Simplicity with its reflection in a puddle on the street.
Simplicity is a semi-double medium pink floribunda with 18 to 24 petals hybridized by Bill Warriner and introduced by Jackson & Perkins in 1979. Originally Jackson & Perkins sold them in lots of ten as a “living fence”.
It is an excellent landscape rose and is widely considered the first-ever hedge rose. Rosarians love them because they are very healthy and generous on blooms. However, there is very light or no fragrance at all. Its growth is 3-5 ft tall and 2-3 ft wide, vigorous, disease-resistant and winter hardy plant with medium green, semi-glossy foliage. Bloom size is 3”-4” and it blooms well in all climates.
Here are the various Simplicity roses in the market today. They are excellent plants for hedges.
Introduced in 1979 – Pink Simplicity (pictured above)
Introduced in 1991 – White Simplicity (Photo courtesy of J&P)
Introduced in 1998 – Yellow Simplicity (Photo courtesy of J&P)
Introduced in 2007 – Fragrant Lavender Simplicity (Photo courtesy of J&P)
Introduced in 2011 – Double Red Simplicity (Photo courtesy of J&P)
Tip of the Day – Maintain a healthy weight to help you prevent or control medical conditions such as hypertension, heart disease, diabetes, gall stones and breathing problems.
Constance Spry, introduced in 1961, is one of the first English Roses hybridized by David Austin and its success contributed to the founding of the English Roses. David Austin Roses is a flower arranger’s dream. They can be used to make wonderful floral arrangements either on their own or with other plant materials. With its voluptuous blossoms and dainty habit, you can duplicate the beauty and charm of an Old Dutch floral painting.
Photo Credit – David Austin Roses
Constance Spry can grow to a height of 6-12 ft. with a width of 6-8 ft. or 10 to 18 ft. as a climber. Bloom size is 3” with a petal count of 80+. It has a lovely pink color and very fragrant. The only drawback is it only flowers once in the spring but it blooms profusely.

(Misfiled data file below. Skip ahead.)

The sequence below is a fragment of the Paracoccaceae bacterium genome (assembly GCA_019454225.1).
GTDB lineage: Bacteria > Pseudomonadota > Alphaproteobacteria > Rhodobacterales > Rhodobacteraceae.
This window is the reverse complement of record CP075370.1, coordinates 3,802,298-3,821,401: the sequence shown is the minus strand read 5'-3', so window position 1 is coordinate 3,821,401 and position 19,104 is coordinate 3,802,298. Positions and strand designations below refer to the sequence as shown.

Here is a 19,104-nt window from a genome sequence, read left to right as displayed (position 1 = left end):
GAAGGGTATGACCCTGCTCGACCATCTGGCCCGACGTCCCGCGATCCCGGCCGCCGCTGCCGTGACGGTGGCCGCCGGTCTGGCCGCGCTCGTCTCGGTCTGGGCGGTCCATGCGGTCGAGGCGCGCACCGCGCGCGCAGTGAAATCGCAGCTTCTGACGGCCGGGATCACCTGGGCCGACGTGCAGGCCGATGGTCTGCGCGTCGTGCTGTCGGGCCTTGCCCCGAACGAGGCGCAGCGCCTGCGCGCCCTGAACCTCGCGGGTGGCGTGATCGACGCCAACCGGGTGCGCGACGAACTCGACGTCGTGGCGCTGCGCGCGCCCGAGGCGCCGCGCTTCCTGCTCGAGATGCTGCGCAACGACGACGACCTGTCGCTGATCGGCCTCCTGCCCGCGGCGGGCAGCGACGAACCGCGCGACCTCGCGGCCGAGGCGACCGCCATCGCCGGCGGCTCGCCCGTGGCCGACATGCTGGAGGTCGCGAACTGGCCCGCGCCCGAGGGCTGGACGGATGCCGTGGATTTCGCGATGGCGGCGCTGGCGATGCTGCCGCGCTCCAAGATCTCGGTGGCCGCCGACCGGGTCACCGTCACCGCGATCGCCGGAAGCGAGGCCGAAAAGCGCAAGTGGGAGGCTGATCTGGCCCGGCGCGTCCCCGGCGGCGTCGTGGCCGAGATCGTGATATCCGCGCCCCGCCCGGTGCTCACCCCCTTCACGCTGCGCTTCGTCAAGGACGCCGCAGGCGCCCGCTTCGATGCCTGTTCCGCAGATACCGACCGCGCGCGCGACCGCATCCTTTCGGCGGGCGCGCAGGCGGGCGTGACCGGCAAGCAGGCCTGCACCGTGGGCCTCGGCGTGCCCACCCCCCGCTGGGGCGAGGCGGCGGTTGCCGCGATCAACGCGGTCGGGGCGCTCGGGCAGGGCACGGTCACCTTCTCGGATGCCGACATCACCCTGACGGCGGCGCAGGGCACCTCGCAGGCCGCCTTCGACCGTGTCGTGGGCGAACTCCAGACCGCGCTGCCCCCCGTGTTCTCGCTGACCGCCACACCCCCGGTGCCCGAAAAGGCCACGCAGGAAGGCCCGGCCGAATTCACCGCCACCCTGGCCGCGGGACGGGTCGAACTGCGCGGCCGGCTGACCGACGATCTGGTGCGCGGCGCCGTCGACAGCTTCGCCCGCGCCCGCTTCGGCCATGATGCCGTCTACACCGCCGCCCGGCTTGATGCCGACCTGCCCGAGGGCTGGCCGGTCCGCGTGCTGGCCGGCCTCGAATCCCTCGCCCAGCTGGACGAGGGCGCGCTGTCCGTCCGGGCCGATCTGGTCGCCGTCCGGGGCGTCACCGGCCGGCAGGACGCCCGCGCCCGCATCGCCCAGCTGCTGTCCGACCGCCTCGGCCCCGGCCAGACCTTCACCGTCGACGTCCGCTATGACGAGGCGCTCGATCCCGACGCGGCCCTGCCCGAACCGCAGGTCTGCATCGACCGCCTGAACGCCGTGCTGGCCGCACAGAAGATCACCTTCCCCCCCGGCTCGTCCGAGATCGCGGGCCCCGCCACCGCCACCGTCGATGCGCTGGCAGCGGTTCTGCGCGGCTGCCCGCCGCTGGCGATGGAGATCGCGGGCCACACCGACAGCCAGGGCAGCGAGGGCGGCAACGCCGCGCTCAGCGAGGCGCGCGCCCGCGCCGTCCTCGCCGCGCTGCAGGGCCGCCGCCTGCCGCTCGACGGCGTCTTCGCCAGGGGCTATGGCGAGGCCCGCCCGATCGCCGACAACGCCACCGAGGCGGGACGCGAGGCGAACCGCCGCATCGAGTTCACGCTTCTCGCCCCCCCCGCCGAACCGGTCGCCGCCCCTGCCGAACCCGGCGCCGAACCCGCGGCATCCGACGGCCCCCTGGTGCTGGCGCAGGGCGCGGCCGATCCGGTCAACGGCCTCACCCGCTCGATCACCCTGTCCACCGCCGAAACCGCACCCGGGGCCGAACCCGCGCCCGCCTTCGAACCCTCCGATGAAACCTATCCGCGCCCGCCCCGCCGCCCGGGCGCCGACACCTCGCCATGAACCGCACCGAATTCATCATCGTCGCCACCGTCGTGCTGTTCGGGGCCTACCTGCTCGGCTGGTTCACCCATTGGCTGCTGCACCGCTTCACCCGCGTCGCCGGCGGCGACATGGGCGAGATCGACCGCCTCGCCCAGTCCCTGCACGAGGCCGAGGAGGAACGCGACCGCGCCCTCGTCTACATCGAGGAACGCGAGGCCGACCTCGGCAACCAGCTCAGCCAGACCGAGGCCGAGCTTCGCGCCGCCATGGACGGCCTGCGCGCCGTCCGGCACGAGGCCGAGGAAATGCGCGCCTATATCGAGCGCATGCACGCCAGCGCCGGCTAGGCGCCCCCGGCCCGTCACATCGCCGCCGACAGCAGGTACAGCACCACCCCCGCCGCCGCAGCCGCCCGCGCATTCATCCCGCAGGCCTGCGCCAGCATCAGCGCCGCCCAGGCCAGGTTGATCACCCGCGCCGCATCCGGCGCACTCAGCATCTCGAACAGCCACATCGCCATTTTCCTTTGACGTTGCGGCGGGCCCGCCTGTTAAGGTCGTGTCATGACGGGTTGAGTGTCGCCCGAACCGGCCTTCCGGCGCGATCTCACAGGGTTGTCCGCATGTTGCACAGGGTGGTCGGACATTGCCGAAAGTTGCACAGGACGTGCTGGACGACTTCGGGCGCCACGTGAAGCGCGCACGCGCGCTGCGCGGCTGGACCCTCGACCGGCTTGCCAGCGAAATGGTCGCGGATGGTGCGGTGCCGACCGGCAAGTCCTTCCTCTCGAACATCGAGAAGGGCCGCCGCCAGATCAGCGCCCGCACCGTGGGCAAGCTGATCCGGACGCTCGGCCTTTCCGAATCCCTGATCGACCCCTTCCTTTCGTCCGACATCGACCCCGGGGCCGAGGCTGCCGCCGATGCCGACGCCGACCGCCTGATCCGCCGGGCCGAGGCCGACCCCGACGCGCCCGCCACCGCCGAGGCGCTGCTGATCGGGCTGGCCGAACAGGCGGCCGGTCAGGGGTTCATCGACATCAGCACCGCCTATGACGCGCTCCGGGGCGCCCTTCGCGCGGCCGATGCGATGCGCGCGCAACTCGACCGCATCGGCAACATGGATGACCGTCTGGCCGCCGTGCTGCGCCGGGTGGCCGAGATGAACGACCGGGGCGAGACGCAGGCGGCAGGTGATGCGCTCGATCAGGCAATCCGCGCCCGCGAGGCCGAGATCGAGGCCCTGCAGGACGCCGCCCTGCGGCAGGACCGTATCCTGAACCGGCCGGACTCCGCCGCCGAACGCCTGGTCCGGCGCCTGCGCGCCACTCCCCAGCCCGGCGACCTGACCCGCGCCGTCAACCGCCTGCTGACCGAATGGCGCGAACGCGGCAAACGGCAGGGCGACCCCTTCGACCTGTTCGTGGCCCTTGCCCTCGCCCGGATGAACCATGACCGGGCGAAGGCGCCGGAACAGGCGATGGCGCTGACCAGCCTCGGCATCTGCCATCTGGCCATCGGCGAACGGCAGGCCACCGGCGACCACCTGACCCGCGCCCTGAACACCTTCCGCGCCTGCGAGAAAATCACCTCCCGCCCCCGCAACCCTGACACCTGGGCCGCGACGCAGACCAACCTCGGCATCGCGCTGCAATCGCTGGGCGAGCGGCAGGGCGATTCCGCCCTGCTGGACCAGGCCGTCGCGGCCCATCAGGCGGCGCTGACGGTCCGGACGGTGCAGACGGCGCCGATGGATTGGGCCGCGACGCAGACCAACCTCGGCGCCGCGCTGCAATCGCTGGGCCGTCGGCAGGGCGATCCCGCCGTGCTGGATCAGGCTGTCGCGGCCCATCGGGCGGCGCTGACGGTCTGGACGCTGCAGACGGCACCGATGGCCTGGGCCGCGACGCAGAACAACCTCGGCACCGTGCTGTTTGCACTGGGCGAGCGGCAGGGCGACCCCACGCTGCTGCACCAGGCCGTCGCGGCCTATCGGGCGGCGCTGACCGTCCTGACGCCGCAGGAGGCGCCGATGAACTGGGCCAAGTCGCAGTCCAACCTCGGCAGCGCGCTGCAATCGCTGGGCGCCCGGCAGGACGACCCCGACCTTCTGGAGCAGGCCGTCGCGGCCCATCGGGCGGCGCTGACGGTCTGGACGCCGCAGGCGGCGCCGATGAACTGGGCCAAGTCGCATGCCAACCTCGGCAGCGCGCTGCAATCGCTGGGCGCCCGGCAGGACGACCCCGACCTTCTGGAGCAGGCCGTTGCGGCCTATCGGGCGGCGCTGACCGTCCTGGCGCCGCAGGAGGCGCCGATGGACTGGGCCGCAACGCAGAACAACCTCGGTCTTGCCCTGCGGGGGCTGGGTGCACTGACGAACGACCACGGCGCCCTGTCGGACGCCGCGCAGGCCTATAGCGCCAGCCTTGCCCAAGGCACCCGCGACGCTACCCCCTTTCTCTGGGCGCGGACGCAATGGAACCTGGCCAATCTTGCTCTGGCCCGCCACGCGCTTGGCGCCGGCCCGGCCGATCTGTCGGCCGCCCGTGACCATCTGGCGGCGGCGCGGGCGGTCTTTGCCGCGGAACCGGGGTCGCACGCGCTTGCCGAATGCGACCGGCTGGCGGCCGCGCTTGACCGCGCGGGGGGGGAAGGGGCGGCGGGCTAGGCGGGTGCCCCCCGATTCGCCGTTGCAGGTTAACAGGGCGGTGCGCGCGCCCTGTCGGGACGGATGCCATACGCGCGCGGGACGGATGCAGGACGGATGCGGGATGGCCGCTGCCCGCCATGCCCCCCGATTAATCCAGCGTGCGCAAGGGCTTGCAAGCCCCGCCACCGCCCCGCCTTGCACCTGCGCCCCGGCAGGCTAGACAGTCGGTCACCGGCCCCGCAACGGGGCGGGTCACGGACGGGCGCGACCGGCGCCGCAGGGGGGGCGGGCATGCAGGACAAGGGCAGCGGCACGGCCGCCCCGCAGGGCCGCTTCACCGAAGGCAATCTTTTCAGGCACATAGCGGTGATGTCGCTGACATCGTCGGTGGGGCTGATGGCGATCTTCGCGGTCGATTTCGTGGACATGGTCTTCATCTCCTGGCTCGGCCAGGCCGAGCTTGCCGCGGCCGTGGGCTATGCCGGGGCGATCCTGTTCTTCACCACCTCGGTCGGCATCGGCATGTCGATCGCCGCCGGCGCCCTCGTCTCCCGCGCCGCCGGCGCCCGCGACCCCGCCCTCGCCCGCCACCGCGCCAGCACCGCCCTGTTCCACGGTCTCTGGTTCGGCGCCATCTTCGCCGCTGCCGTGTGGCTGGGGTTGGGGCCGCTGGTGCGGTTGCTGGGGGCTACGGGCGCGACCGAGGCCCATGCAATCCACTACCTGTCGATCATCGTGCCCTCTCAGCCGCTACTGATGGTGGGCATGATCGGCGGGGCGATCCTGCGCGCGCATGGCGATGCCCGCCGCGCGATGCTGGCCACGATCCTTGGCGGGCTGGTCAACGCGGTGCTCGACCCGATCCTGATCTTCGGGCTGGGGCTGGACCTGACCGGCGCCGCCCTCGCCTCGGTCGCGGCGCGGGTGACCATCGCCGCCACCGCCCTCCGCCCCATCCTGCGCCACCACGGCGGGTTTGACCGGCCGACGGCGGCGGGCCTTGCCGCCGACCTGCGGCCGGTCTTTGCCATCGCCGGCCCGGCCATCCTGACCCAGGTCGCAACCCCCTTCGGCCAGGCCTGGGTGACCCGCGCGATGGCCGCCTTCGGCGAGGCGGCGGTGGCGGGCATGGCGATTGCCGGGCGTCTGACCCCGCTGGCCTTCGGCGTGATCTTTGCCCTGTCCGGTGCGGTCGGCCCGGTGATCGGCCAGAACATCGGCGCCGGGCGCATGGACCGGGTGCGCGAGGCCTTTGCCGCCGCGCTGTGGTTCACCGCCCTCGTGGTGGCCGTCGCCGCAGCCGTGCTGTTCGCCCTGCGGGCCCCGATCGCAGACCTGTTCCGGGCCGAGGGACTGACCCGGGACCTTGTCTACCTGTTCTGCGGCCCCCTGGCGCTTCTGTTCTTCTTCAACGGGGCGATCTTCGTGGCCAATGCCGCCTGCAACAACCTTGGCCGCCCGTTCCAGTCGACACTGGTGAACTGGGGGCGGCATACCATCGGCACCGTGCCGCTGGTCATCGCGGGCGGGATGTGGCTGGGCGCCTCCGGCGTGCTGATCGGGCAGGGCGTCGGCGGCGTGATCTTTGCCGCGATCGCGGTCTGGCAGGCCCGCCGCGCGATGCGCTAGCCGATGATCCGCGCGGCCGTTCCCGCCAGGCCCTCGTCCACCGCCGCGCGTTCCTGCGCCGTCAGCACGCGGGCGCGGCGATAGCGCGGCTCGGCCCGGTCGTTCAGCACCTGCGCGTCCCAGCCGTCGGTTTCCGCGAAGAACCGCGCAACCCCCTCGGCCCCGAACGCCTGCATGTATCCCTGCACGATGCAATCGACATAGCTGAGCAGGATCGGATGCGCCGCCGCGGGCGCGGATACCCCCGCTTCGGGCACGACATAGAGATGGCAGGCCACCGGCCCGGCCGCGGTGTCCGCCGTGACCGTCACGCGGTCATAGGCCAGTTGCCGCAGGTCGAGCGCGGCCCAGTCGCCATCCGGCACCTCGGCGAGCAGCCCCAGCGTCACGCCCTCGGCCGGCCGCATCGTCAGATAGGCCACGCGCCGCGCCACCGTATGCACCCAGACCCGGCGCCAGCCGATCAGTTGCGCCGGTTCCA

Who is Constance Spry?
Constance Spry is the mother of modern floral design. She would have loved to use David Austin Roses for her floral arrangements. After World War 1, she changed the formal, rigid composition of floral design with unconventional pastoral compositions; flowers arranged asymmetrically with assorted shapes of foliage in various types of containers. She used all kinds of wildflowers, grasses, pods or practically anything the Victorian ladies shunned. Her style was full of drama and a refreshing reprieve from the more staid, stiff floral design of her contemporaries.
Photo Credit – Pinterest
Connie, as she was known to her friends, was born in Derby, England, in 1886 and raised in Ireland. She found refuge from her domineering mother in the gardens of her childhood, where she began to take note of what would become her favorites: old garden roses, lilac, mock orange, laurel, buddleia, and evening primrose, as well as grasses, weeds, and other typically overlooked plants and materials.
Though flowers and gardening would be her lifelong passions, under her father’s direction she began her early professional life as an educator and social reformer. Traveling by horse-drawn wagon through the Irish countryside, she became a proponent of healthy living, educating housewives on the benefits of fresh air and nutritious food as part of a “War on Consumption” campaign. After a disappointing marriage to a coal mine manager, she took her only son back to England to begin life anew. It was there she met and fell in love with Shav Spry, a colonial civil servant who would be her lifelong companion.
It wasn’t until the age of 41, that Spry’s amateur talents as a floral designer were noticed by an influential lunch companion, leading her to Norman Wilkinson, a theater designer whose encouragement would launch her meteoric design career. With a commission to do flowers for cinemas and a perfume shop, Spry took her unorthodox visions of gathered materials and artful references out of the homes of friends and into the public eye, where she was praised for displays that in an incredibly modern twist included leaves, berries, seed pods, wild clematis, and golden hops mixed with exotic orchids. Her fate was sealed.